This is a little late as I was in Paris at the beginning of July but better late than never.
I did lots of research on TA before a 5 week holiday in Europe ,including one week in Paris.
Thank you to all the TA contributors for their time and patience in answering our queries.
We are are a couple in our mid 50’s who travel a bit and enjoy the history, sights, people and food. Plenty of time is allowed to sit and watch the world go by.
Our apartment is in Saint Germain (ParisBestLodge) and I am excited to be opposite 2 café/bars and next to a chocolatier. We are in a small street between Rue du Mazzarine and Rue du Seine. If I walk in one direction I am in the Luxembourg Gardens, another direction takes me to the Seine and another to the Boulevard Saint Germain. I am also in heaven! The streets are interesting with wonderful little boutique shops and galleries and plenty of places to eat. This is going to be wonderful.
We go to dinner at a little place in Rue du Baci and a delightful young French couple sit at the adjoining table and chat to us as if we’ve been friends for a lifetime. It is such a lovely way to spend our first dinner in Paris and we find that at every dinner we have in this magical city, there are always people at nearby tables who are happy to chat and share experiences of Paris and their home.
Mostly these are tourists but we also find the locals are happy to share their Paris with us. We look forward to dinner time, both for the food and the wonder of who we will be talk to tonight.
On our first morning in Paris, we are out and about early, 5.30am (time differences and their consequences generate stories in themselves). We are amazed at the lack of people about, especially as it is a week-day morning. We follow the street sweepers and look for a café to have some breakfast.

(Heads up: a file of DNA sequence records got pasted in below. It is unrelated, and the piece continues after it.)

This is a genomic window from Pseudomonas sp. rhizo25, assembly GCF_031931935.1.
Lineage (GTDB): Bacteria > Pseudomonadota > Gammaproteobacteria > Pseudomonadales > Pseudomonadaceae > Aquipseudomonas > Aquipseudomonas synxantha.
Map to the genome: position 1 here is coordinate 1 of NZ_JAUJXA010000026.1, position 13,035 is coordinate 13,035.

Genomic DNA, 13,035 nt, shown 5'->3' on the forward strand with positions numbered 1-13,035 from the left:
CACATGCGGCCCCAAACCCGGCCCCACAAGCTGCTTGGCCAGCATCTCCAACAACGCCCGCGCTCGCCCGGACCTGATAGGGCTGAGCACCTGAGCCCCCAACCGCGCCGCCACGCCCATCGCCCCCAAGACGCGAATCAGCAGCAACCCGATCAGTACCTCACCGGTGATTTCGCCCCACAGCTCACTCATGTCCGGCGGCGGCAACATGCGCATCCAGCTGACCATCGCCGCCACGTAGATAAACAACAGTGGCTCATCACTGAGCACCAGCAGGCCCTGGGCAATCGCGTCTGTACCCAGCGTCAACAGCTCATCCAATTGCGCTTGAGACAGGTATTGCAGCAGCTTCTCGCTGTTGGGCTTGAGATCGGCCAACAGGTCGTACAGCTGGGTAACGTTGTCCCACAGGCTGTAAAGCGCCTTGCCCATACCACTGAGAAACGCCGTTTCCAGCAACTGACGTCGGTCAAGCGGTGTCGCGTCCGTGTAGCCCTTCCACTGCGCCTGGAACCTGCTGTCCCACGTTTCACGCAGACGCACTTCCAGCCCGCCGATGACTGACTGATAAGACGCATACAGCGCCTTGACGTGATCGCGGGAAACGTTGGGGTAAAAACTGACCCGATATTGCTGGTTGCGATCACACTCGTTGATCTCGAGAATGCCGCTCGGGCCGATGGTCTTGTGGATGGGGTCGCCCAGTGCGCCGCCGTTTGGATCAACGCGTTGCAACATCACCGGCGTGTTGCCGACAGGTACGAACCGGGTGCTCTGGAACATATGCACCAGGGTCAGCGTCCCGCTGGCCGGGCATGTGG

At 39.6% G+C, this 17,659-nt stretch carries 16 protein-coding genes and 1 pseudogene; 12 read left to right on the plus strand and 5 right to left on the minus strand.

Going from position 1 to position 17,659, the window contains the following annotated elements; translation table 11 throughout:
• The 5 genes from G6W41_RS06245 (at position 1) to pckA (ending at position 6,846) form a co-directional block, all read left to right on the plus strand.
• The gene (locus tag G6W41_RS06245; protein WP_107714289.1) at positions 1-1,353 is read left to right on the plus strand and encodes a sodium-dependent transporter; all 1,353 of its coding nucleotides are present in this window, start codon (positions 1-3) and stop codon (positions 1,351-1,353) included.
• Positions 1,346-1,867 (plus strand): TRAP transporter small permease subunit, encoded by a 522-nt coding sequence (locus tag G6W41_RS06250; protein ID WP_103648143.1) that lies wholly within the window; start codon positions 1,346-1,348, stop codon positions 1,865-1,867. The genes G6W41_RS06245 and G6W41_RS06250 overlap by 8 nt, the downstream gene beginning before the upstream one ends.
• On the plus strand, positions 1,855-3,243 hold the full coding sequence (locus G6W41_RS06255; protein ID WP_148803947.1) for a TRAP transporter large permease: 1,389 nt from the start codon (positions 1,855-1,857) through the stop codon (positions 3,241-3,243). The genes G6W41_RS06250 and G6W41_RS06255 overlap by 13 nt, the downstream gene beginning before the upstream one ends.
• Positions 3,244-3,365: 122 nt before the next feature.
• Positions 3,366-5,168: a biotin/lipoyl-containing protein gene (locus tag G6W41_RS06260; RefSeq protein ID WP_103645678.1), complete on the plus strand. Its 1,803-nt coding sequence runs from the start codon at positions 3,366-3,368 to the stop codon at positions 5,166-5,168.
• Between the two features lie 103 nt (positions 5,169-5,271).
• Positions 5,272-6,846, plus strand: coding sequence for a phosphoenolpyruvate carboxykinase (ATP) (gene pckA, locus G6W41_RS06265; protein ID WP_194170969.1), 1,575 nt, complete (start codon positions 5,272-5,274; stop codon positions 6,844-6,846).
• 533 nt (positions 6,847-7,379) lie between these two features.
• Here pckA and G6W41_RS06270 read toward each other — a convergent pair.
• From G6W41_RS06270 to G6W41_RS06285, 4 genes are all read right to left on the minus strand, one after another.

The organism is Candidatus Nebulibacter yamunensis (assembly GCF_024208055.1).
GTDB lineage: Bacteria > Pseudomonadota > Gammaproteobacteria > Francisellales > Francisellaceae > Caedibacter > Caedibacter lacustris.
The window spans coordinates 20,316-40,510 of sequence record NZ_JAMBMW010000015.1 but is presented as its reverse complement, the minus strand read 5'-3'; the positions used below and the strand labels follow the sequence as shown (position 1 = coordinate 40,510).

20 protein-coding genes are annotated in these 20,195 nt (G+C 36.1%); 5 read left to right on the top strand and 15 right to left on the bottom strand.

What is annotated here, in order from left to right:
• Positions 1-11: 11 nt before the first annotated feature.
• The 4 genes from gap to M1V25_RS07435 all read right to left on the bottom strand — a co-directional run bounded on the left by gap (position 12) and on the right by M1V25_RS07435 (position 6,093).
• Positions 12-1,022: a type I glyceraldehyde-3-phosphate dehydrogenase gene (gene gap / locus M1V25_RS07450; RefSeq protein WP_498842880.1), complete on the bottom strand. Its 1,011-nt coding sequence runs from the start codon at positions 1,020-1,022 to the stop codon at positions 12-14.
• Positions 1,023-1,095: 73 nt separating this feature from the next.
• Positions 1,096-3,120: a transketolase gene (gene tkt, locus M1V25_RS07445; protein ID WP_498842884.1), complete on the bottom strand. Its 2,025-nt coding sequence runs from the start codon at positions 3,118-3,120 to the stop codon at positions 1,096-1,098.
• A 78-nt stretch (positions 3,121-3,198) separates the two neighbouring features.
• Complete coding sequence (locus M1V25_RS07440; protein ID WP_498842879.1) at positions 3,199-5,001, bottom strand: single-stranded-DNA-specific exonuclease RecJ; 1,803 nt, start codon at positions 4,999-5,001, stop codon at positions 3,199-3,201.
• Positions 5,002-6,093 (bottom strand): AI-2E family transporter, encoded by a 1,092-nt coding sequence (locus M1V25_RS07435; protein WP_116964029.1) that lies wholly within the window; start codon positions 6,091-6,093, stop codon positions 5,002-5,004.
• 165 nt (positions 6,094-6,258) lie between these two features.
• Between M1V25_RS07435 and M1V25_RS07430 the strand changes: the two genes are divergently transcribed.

There is nothing open yet and we see quite a few homeless people sleeping in doorways. They seem to have no sense of urgency to be up and about and obviously know that it is not opening time for awhile yet. An hour later, there are signs of life as shops prepare for the day, but my enquiries as to the possiblity of a coffee are met with the response of “ferme” – closed and a look of amazement that I would expect to be served at such an early hour.
It begins to make sense now that those 2 little café/bars opposite us are still going strong at 2am, even though it is a week night. Parisians are late risers!... and this makes me love them all the more.
We lose our sense of urgency and take a seat in a bus stop and watch as Paris awakens. It is one of my best memories of Paris, sitting and watching as more people come by making their way to work, streets start to fill with people and movement, traffic increases, the noise levels go up and Paris comes alive to face another day. We finally have our breakfast at around 7am whilst watching window washers, waiters setting tables, men making deliveries and as always, the women of Paris walking in their high heels over those cobblestones. Hahaha what a great place to be alive.